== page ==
- Repairing and Maintaining Mechanical Equipment — Servicing, repairing, adjusting, and testing machines, devices, moving parts, and equipment that operate primarily on the basis of mechanical (not electronic) principles.
- Analyzing Data or Information — Identifying the underlying principles, reasons, or facts of information by breaking down information or data into separate parts.
- Assisting and Caring for Others — Providing personal assistance, medical attention, emotional support, or other personal care to others such as coworkers, customers, or patients.
- Organizing, Planning, and Prioritizing Work — Developing specific goals and plans to prioritize, organize, and accomplish your work.
- Training and Teaching Others — Identifying the educational needs of others, developing formal educational or training programs or classes, and teaching or instructing others.
- Monitor Processes, Materials, or Surroundings — Monitoring and reviewing information from materials, events, or the environment, to detect or assess problems.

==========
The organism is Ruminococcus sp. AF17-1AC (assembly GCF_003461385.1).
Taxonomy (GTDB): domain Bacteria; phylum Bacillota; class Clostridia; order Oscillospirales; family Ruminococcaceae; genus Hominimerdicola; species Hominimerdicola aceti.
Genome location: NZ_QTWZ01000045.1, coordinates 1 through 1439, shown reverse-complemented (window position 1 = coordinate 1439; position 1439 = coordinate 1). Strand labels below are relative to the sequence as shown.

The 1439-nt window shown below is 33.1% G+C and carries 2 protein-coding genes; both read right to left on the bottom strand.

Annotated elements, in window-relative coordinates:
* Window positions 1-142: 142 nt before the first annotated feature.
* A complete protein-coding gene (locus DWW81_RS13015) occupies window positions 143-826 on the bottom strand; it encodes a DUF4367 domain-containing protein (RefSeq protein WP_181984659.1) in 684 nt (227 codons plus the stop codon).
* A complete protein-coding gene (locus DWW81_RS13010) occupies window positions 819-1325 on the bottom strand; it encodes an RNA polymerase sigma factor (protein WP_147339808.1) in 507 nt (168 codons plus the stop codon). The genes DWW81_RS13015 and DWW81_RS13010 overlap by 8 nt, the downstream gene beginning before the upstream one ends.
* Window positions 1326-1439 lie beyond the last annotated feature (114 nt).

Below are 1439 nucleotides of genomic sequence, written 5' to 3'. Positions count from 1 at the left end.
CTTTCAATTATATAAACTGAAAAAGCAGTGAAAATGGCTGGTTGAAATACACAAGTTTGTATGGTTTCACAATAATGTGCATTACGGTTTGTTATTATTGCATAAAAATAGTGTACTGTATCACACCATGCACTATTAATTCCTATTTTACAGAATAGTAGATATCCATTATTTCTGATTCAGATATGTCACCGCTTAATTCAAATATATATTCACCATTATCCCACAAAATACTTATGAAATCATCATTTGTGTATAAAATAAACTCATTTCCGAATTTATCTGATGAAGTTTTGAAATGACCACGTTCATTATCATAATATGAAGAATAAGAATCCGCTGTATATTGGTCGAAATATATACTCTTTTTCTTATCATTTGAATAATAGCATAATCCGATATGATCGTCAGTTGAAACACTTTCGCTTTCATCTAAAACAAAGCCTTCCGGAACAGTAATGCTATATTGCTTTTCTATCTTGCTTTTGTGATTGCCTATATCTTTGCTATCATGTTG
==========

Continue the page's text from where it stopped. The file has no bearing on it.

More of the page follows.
- Repairing and Maintaining Electronic Equipment — Servicing, repairing, calibrating, regulating, fine-tuning, or testing machines, devices, and equipment that operate primarily on the basis of electrical or electronic (not mechanical) principles.
- Inspecting Equipment, Structures, or Material — Inspecting equipment, structures, or materials to identify the cause of errors or other problems or defects.
- Coaching and Developing Others — Identifying the developmental needs of others and coaching, mentoring, or otherwise helping others to improve their knowledge or skills.
- Identifying Objects, Actions, and Events — Identifying information by categorizing, estimating, recognizing differences or similarities, and detecting changes in circumstances or events.